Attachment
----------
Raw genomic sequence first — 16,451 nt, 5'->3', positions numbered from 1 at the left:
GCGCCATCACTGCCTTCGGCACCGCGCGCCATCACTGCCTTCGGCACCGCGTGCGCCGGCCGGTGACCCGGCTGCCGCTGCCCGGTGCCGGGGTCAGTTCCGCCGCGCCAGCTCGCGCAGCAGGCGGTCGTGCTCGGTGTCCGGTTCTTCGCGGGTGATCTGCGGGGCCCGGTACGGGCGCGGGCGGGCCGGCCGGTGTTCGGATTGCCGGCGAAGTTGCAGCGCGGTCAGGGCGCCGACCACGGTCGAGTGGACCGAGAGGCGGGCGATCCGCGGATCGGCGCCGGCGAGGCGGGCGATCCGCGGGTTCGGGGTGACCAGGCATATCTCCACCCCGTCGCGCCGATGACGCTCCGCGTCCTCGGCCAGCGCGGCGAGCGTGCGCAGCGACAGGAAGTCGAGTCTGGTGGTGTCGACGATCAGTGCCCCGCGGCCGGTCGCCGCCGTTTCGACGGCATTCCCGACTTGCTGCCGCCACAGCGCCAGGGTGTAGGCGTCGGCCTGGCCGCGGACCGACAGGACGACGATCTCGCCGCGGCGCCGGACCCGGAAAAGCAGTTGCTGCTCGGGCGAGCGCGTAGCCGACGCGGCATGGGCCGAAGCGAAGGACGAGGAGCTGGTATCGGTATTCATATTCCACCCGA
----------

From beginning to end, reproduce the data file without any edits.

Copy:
Raw genomic sequence first — 16,451 nt, 5'->3', positions numbered from 1 at the left:
GCGCCATCACTGCCTTCGGCACCGCGCGCCATCACTGCCTTCGGCACCGCGTGCGCCGGCCGGTGACCCGGCTGCCGCTGCCCGGTGCCGGGGTCAGTTCCGCCGCGCCAGCTCGCGCAGCAGGCGGTCGTGCTCGGTGTCCGGTTCTTCGCGGGTGATCTGCGGGGCCCGGTACGGGCGCGGGCGGGCCGGCCGGTGTTCGGATTGCCGGCGAAGTTGCAGCGCGGTCAGGGCGCCGACCACGGTCGAGTGGACCGAGAGGCGGGCGATCCGCGGATCGGCGCCGGCGAGGCGGGCGATCCGCGGGTTCGGGGTGACCAGGCATATCTCCACCCCGTCGCGCCGATGACGCTCCGCGTCCTCGGCCAGCGCGGCGAGCGTGCGCAGCGACAGGAAGTCGAGTCTGGTGGTGTCGACGATCAGTGCCCCGCGGCCGGTCGCCGCCGTTTCGACGGCATTCCCGACTTGCTGCCGCCACAGCGCCAGGGTGTAGGCGTCGGCCTGGCCGCGGACCGACAGGACGACGATCTCGCCGCGGCGCCGGACCCGGAAAAGCAGTTGCTGCTCGGGCGAGCGCGTAGCCGACGCGGCATGGGCCGAAGCGAAGGACGAGGAGCTGGTATCGGTATTCATATTCCACCCGA